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I have the following scenarios and I intend to know when a context switching can happen.

Scenario 1: A java thread has called a wait on an object but the time slice of that thread is still left.

Scenario 2:-A java thread is waiting on the results of a database query but the time slice of that thread is still left.

Scenario 3:-A java thread is waiting on the results of a database query but the time slice of that thread is still finished.

Scenario 4:-A java thread is doing some computation but the time slice of that thread is still finished.

Any other scenario where in a context switching can take place but I am missing out on it ?

I am thinking on using these scenarios to find out if the thread pool size can be greater than Runtime.getRuntime.availableProcessors() Thanks

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I am thinking on using these scenarios to find out if the thread pool size can be greater than Runtime.getRuntime.availableProcessors() => You should probably explain in more details what your ultimate goal is - as your approach is possibly not the appropriate one. –  assylias Apr 2 '13 at 10:38
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A context switch can take place anywhere at any time. –  nos Apr 2 '13 at 11:52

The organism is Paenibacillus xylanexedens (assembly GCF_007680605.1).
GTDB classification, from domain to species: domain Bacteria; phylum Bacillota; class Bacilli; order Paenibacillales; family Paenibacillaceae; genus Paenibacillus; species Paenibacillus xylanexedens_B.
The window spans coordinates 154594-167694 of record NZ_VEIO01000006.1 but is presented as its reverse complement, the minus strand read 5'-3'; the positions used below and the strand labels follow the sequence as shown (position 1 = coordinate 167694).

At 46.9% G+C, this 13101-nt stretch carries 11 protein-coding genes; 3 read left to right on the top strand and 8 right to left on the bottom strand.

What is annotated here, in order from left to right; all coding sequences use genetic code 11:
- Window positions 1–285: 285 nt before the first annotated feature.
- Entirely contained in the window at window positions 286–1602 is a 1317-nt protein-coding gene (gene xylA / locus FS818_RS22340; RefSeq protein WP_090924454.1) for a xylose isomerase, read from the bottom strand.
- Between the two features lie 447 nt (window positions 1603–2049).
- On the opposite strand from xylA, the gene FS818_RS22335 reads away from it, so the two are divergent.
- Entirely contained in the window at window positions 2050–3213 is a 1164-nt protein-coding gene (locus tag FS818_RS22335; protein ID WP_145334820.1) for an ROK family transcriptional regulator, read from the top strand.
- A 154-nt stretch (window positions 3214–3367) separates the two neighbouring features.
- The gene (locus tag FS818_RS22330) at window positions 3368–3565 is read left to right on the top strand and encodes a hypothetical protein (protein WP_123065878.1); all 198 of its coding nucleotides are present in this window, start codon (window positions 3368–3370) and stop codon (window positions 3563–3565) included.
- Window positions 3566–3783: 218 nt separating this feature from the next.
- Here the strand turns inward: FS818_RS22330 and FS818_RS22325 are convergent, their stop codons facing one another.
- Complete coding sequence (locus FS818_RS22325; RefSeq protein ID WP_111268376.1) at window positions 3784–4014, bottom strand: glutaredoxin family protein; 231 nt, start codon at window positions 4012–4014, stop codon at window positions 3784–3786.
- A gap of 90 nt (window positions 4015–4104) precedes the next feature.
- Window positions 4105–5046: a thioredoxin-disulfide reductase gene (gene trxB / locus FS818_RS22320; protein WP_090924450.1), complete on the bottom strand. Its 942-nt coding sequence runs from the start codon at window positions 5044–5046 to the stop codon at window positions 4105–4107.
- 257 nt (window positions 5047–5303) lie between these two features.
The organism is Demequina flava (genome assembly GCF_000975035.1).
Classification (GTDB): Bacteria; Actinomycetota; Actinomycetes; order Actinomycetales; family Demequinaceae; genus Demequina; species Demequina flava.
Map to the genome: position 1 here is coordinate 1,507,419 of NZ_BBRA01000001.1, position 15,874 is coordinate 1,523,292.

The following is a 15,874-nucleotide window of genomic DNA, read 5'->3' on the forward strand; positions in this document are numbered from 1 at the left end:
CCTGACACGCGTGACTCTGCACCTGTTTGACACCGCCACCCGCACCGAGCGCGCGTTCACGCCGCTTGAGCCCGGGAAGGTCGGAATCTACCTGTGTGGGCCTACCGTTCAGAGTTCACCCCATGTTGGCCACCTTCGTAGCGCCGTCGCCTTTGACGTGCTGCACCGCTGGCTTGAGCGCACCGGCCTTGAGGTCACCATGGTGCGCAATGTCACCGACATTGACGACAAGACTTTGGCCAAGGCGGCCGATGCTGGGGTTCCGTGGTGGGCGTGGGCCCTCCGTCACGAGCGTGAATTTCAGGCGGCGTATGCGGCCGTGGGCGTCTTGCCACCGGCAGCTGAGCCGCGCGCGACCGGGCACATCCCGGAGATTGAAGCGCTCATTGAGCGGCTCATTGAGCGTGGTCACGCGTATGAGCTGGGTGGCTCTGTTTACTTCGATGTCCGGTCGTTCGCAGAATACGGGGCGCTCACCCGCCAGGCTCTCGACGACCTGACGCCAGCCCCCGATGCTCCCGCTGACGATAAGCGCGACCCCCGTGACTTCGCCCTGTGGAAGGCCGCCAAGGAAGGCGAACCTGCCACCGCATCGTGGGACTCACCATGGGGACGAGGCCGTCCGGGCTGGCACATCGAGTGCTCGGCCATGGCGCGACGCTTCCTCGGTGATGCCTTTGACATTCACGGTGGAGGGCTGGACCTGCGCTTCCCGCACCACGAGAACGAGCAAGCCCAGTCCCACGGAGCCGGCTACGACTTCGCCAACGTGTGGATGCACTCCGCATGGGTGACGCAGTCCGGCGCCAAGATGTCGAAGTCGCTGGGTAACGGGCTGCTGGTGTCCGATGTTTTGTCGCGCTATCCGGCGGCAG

@assylias- The idea is that I have to use the number of threads w.r.t the number of available processors in such a way that if former is greater than the latter not by a great number, context switching does not become a headache rather it is advantageous. So if context switching happens against Scenario 2, it is actually advantageous. –  100pipers Apr 2 '13 at 12:13
    
Another thread, of higher priority in the same, or another, process becomes ready, (maybe it's IO request is completed), there are no cores free to run it and the OS scheduler decides to stop your java thread 'immediately', preempting it to run the higher-priority thread instead. –  Martin James Apr 2 '13 at 19:27

1 Answer 1

up vote 1 down vote accepted

If a thread is doing something, e.g. calls wait(), this implies that time slice is not exhausted. If a thread is blocked because of calling wait(), or waits for I/O result (including database result), then time slice is not counted. It starts counting as soon as the thread is unblocked and resumes execution. If time slice is exhausted, this means that the thread have been constantly running and was not blocked in any way.

As a result, your scenarios classification is incorrect.

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My understanding is that a thread can be put of the CPU if it's time slice is over or if it waits for an I/O result. Is the understanding correct ? –  100pipers Apr 2 '13 at 14:53
    
Generally, yes. Not can but must. And also must be put off when blocked on wait or synchronized. If slice is over, and there is no unblocked thread ready for execution, it resumes execution immediately, starting new time slice. –  Alexei Kaigorodov Apr 2 '13 at 17:37

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